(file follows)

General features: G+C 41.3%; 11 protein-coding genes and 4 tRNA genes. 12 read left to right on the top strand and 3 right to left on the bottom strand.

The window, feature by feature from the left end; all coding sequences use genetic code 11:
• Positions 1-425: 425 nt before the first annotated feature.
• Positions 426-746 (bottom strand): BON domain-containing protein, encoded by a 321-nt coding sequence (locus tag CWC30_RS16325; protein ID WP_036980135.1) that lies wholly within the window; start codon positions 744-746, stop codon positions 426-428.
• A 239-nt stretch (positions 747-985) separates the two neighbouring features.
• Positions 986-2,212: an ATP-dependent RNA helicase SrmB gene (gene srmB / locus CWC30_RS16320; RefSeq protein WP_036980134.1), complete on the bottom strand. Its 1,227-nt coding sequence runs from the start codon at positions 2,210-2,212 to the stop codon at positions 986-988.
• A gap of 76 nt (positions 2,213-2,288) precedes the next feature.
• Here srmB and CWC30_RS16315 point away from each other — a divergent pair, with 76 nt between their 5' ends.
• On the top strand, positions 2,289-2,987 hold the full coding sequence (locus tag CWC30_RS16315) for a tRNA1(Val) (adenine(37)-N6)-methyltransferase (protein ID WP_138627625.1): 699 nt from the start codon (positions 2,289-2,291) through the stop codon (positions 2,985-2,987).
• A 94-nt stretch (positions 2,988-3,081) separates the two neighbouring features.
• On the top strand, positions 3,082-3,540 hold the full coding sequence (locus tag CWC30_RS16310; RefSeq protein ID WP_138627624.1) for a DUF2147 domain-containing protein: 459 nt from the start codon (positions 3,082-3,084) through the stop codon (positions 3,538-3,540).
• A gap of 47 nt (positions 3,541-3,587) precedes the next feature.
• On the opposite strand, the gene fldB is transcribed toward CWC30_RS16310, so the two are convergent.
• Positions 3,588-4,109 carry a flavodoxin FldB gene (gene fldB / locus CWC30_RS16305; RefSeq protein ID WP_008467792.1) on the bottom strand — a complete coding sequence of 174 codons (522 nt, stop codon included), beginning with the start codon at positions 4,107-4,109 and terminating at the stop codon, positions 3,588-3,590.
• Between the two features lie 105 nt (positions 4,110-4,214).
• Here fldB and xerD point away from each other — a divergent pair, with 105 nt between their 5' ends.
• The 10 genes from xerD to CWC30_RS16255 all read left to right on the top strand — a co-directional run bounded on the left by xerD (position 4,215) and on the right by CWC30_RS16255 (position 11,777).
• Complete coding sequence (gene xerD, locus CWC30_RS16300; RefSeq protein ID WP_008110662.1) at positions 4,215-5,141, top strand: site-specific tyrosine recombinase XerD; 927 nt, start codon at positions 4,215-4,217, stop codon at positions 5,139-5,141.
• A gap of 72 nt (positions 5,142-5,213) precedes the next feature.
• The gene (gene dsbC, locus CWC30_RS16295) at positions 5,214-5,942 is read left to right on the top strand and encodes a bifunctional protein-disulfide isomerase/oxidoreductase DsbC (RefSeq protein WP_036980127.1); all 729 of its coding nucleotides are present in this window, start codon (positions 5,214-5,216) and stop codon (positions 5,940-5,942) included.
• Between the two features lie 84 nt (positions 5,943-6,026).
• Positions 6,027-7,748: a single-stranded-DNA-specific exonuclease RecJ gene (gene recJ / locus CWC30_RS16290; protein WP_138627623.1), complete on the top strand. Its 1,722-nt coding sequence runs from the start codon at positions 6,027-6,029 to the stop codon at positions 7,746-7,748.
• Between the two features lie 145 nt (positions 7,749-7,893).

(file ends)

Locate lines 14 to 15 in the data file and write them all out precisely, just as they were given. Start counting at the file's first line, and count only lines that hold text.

• Positions 3,588-4,109 carry a flavodoxin FldB gene (gene fldB / locus CWC30_RS16305; RefSeq protein ID WP_008467792.1) on the bottom strand — a complete coding sequence of 174 codons (522 nt, stop codon included), beginning with the start codon at positions 4,107-4,109 and terminating at the stop codon, positions 3,588-3,590.
• Between the two features lie 105 nt (positions 4,110-4,214).